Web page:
As explained in the enclosed analysis, I have determined the work was not emergency public transportation, and therefore does not implicate Section 419 of the Stafford Act. The costs associated with the work represent increased operating expenses that are not eligible for Public Assistance. Accordingly, I am denying the appeal.
Please inform the Applicant of my decision. This determination is the final decision on this matter pursuant to 44 C.F.R. § 206.206, Appeals.
Public Assistance Division
cc: John Rabin
Acting Regional Administrator
FEMA Region II
From August 26 through September 5, 2011, Hurricane Irene caused flooding in Schoharie County, New York, which resulted in the displacement of three students who attended a school operated by the Middleburgh Central School District (Applicant). On August 31, 2011, the President declared a major disaster for Hurricane Irene. The Applicant submitted a request dated December 30, 2013 through the New York State Office of Emergency Management (Grantee) for a project worksheet (PW) to be written to reimburse costs it incurred for a driver to transport three displaced students following the disaster. The Applicant asserted it requested these costs during initial meetings between the parties, but FEMA personnel informed it that they were not eligible for reimbursement. Regardless, the Applicant re-submitted its request asserting that FEMA reimbursed similar costs to other schools in the New York region following Hurricane Sandy.
On March 10, 2014, the Grantee forwarded the Applicant’s request for $24,933.80 for the costs to transport the students from early November 2011 through the end of June 2012. On April 28, 2015, FEMA denied the request, determining it could not provide grant assistance for emergency temporary public transportation because it only had authority to provide Direct Federal Assistance (DFA) for the work.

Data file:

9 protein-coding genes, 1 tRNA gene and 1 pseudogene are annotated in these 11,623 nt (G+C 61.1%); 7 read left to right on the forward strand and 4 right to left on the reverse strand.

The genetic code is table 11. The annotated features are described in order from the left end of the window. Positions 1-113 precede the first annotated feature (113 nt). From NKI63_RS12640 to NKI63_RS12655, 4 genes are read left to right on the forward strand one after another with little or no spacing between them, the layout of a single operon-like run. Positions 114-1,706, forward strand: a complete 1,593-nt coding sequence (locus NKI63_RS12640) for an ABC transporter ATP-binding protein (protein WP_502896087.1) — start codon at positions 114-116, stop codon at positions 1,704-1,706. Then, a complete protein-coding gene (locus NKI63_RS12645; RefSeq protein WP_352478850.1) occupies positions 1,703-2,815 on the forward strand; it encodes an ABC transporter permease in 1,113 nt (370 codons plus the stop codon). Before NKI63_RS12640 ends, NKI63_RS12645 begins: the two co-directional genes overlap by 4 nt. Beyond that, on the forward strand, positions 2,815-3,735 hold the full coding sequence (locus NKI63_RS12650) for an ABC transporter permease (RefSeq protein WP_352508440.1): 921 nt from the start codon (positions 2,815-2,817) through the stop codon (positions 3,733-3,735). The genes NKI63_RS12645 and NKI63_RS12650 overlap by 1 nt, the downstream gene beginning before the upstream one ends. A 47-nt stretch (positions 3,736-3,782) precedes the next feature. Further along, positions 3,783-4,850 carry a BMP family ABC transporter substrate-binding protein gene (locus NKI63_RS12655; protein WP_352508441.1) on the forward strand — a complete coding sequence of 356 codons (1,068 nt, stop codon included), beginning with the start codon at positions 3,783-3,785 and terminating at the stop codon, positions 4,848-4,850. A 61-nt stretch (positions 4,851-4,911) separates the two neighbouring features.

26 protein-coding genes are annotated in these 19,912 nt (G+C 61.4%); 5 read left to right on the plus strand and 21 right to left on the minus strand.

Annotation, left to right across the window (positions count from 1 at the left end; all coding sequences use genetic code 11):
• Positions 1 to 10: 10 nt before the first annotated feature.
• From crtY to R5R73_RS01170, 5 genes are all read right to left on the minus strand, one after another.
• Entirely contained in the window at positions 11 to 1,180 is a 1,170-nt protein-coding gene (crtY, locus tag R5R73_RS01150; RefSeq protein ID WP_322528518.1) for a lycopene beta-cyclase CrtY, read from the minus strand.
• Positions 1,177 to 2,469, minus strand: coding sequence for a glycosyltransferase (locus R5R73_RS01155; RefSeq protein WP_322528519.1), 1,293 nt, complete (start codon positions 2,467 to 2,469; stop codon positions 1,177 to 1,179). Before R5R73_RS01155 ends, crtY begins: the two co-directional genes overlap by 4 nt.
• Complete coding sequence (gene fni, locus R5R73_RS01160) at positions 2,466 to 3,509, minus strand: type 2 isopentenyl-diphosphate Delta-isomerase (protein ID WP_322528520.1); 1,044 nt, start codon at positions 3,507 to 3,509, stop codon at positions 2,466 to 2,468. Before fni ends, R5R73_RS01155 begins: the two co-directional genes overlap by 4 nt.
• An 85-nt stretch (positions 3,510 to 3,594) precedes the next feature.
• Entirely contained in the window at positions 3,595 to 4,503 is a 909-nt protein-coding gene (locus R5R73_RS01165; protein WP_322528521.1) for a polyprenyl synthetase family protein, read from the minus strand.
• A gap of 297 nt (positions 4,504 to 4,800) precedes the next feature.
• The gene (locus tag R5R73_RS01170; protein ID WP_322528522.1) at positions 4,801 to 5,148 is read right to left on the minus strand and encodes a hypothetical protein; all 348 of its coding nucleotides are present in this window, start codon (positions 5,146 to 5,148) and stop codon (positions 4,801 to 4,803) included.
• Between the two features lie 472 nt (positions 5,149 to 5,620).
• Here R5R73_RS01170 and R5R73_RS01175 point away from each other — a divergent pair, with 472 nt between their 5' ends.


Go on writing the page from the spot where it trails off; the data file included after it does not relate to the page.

On behalf of the Applicant, the Grantee filed an appeal of FEMA’s denial by letter dated November 17, 2015 and requested reimbursement in the amount of $24,933.80 for the cost of transporting the three displaced students living in temporary housing outside the school district. The appeal asserted that: (1) the Applicant was required to provide transportation to the displaced students under the McKinney-Vento Act; (2) Section 419 of the Robert T. Stafford Disaster Relief and Emergency Assistance Act, which pertains to emergency public transportation, was not applicable; and (3) because FEMA reimbursed the same cost to other similarly situated schools, it should approve the Applicant’s costs based on precedent.
With respect to the first assertion, the Grantee pointed out the McKinney-Vento Act allowed the displaced students to remain enrolled with the Applicant. Consequently, it argued the Act required the Applicant to provide transportation to and from their temporary residences, as long as the temporary residences were less than 50 miles from the school.
Regarding the Grantee’s second argument, it asserted Section 419 pertained only to temporary public transportation (i.e. a service available to the general public along established routes at designated times). As such, it conceded the costs at issue in this appeal did not implicate Section 419 because the transportation “was for a designated group of students between their temporary residences and the school, not for the general public along any portion of whatever route the vehicle travelled.”